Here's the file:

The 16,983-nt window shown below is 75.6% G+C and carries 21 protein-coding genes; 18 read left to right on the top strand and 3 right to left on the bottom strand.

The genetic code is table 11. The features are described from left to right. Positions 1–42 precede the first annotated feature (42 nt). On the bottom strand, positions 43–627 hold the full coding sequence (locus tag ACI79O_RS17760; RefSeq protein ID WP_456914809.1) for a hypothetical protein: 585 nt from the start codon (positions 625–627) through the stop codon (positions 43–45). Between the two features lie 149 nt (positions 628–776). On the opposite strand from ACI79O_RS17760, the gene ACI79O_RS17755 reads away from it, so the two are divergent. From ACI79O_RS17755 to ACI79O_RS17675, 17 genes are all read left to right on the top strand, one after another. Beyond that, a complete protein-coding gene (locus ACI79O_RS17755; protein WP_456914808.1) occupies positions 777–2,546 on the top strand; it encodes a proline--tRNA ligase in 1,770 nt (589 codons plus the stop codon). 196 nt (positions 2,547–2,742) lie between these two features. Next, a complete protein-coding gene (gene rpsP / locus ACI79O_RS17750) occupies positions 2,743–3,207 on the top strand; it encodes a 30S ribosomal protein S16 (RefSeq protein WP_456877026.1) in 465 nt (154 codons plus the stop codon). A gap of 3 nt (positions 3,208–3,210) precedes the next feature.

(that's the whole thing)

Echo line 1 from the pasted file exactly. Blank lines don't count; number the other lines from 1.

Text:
The 16,983-nt window shown below is 75.6% G+C and carries 21 protein-coding genes; 18 read left to right on the top strand and 3 right to left on the bottom strand.